On Wednesday, July 13, the Surfrider Foundation will present closing argument in its administrative challenge against a proposed 350-foot long, 6-foot high, rock groin on Sea Island, in southeast Georgia. The Surfrider Foundation Georgia Chapter and the Altamaha Riverkeeper brought their petition in January, challenging the Georgia Shore Protection Committee’s decision to permit a permanent rock groin on the pristine Sea Island Spit. The groin, proposed by Sea Island Acquisition LLC, would be perpendicular to the shore, with a 120-foot T-shaped head in the ocean running parallel to the coast, and would exacerbate erosion of this already highly erosive coastal barrier island. Two previously installed groins upcoast have had severe erosion impacts to the south end of the Spit.
The Georgia Shore Protection Act requires that projects like this be in the public interest - and specifically that they (1) not unreasonably harm the dynamic dune field, submerged lands, or sand sharing system; (2) not unreasonably interfere with the conservation of marine life, wildlife, or other resources; and (3) not unreasonably interfere with reasonable access by and recreational use and enjoyment of public properties impacted by the project - and that all reasonable viable alternatives be considered first. The statute also clearly provides, "that beach restoration and renourishment techniques are preferable to the construction of shoreline stabilization activities."
Here, these mandates were not followed. This proposed project would unreasonably impact and exacerbate beach erosion by altering the natural sand sharing processes in the area, which are critical to the existence of the Spit and functioning of the adjacent Gould’s Inlet, a popular spot for surfers, kayakers, and stand-up paddlers, and have adverse effects on several species of protected sea turtles.
At its hearing in May, Surfrider showed evidence of the potential harms, via testimony from sea turtle experts Kirt Rusenko and Mark Dodd, and coastal geologists, Dr. Chester Jackson and Dr. Rob Young. Specificially, Rusenko and Dodd's testimony showed that the proposed project would (1) inhibit female sea turtles from reaching the beach, (2) act as a barrier to hatchling turtles trying to make their way to the ocean, (3) entrap hatchlings within the T-shaped barrier, (4) concentrate predators in the vicinity of the groin, increasing risk of hatchling death, and (5) result in a loss of at least 100 meters of sea turtle habitat on both sides of the groin. Dodd, who has been employed for 17 years as a Senior wildlife biologist with the Georgia Department of Natural Resources (DNR), and is the State of Georgia's Sea Turtle Coordinator, had previously filed comments on behalf of the DNR in response to Sea Island Acquisition's project application, concluding that the project would "unreasonably interfere" with the conservation of sea turtle populations in Georgia, and recommending that the permit be denied. Only four days later, however, Dodd's supervisor, who has no background in sea turtle conservation, instructed DNR staff to revise and resbumit the comments, still acknowleding that the groin would result in loss of habitat and interefere with sea turtle conservation in the state, but omitting the word "unreasonably." Dodd testified, however, that he had no part in making that change, and that he still believes the the proposed groin will unreasonably interfere with sea turtle conservation.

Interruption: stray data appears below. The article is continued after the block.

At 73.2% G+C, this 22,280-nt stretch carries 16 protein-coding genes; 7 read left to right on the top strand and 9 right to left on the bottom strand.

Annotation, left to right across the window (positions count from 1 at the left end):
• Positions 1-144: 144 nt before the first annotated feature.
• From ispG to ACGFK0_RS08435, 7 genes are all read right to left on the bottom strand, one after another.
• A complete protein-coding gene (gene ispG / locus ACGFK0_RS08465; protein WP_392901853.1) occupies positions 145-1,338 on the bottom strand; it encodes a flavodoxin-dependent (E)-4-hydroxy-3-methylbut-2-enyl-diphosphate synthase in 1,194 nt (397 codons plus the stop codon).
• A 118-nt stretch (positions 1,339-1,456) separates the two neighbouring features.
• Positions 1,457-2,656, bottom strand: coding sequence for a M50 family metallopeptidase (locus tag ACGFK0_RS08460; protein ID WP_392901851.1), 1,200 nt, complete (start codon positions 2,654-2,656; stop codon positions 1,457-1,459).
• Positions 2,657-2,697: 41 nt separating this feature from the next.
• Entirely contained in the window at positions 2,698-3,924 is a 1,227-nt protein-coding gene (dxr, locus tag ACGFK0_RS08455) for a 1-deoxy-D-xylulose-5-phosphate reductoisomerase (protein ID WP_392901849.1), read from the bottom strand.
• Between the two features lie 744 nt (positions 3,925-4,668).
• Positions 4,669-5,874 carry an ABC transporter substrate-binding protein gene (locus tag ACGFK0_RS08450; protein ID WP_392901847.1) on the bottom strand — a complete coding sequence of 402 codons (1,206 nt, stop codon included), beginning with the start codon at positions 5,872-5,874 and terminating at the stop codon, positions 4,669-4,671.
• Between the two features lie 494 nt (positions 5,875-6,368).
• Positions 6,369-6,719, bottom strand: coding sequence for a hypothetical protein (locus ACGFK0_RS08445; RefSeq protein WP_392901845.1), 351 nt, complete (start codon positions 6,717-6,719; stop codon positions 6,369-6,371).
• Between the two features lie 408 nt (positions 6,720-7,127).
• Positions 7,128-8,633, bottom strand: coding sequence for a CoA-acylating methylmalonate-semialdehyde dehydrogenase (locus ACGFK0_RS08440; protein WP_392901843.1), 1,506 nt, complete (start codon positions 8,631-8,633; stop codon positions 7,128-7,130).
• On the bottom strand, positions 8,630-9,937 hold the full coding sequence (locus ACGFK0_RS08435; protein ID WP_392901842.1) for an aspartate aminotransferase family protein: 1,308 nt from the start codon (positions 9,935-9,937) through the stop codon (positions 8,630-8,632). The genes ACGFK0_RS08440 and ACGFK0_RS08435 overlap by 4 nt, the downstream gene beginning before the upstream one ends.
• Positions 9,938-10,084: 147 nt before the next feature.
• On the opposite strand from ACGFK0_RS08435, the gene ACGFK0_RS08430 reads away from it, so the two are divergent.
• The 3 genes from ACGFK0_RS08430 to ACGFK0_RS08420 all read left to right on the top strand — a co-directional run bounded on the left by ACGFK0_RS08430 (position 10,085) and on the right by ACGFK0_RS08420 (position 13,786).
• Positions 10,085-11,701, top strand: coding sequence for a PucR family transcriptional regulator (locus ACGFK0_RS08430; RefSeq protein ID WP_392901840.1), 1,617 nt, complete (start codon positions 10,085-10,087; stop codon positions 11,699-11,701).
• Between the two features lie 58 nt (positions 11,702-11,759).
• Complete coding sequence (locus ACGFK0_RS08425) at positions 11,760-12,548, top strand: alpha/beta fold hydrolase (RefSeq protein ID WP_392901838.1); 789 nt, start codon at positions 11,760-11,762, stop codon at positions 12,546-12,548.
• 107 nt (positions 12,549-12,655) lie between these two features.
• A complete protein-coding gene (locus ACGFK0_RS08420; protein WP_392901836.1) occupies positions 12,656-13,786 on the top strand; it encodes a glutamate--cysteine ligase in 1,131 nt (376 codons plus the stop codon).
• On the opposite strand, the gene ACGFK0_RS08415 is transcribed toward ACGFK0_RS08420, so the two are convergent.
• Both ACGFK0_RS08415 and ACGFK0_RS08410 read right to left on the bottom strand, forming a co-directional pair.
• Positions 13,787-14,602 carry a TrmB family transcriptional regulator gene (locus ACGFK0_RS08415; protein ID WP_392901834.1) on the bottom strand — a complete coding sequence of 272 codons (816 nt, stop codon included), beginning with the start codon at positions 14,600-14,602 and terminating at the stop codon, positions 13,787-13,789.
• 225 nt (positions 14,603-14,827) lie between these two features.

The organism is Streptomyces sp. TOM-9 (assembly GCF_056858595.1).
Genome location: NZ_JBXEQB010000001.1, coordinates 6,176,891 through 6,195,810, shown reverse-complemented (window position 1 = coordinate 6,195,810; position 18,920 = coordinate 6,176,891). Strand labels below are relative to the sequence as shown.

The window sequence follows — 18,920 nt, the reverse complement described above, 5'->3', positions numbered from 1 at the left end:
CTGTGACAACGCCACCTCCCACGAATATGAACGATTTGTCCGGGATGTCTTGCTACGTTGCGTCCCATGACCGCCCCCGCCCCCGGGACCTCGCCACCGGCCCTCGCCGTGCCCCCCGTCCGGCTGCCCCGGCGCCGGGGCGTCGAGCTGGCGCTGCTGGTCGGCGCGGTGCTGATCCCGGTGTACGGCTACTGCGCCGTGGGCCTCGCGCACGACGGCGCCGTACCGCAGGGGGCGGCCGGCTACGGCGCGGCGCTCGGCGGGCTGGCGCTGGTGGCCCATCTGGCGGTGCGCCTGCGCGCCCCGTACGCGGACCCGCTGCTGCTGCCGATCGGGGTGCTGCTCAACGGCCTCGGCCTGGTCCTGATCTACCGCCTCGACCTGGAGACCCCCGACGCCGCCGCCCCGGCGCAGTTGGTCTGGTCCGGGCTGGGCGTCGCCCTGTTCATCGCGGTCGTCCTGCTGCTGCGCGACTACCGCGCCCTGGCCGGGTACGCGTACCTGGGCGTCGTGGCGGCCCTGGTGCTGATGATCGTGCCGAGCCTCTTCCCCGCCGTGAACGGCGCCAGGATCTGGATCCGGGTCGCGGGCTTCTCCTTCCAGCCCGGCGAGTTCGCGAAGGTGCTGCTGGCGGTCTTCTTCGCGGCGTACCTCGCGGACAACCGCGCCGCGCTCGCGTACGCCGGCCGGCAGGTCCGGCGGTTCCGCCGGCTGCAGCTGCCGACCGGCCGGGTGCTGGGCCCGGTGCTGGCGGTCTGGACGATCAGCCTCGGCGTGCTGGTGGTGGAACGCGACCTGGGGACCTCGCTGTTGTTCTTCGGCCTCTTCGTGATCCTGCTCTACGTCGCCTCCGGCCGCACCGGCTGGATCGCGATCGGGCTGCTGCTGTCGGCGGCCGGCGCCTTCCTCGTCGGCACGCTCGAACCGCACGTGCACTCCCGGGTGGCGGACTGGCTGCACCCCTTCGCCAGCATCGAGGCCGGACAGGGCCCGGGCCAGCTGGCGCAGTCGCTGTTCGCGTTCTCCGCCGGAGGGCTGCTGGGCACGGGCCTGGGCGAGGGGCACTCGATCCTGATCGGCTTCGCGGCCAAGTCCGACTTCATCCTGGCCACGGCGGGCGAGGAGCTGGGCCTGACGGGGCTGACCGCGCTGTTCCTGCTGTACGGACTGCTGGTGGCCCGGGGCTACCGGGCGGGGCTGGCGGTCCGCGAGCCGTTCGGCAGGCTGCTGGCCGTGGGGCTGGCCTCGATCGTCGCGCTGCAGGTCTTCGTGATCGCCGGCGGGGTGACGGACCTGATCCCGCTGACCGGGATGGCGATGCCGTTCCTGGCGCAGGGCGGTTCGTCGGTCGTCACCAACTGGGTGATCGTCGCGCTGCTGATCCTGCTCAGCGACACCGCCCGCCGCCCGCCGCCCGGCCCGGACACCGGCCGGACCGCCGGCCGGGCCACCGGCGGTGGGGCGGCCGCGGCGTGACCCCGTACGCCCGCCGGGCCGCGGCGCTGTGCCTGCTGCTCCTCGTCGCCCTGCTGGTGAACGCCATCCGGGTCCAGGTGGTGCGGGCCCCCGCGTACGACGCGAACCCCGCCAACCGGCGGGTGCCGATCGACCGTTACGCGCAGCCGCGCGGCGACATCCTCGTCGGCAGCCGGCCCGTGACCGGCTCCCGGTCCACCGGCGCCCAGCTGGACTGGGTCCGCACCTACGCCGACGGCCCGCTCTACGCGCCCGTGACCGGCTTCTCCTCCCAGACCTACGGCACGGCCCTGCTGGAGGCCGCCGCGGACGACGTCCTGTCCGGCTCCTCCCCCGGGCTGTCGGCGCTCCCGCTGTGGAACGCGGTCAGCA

Meanwhile, coastal geologist and Associate Professor of Geology at Georgia Southern University, Dr. Jackson, presented testimony showing the dramatic increase that the already-existing groins have had on shoreline retreat at Sea Island - approximately 3 meters a year, as opposed to .08 meters a year, before the groins were installed. Further, Dr. Young, an Elected Fellow of the Geological Society of America, and Professor of Geology at Western Carolina University, showed that a less impactful, non-structural "nourishment" project, without a groin, was feasible, as plainly preferred by Georgia statute. Surfrider and Altamaha Riverkeeper also submitted testimony from members whose recreational and aesthetic enjoyment of the area will be negatively affected by the project.
Having presented all evidence at the hearing in May, and having submitted proposed orders on June 30th, (see Surfrider's proposed order), Surfrider and our co-petitioners Altamaha Riverkeeper and One Hundred Miles (whose petition was consolidated with Surfrider's), along with the State and Sea Island Acquisition, are now poised to present closing argument in Atlanta, on Wednesday, July 13th. Surfrider Foundation is hopeful the Administrative Law Judge will make the right decision and hold that the permit should not have been granted, as it is not in the public interest, and less harmful alternatives are available. A decision is expected to be rendered in late summer or early fall.
Update: While the Court found for the Georgia Shore Protection Committee in this appeal, as of October, 2017, the developers of the lots sought to be protected by the armoring project have reportedly stated that they have halted marketing the lots. The Surfrider Foundation continues to monitor the matter, and seeks to protect Sea Island.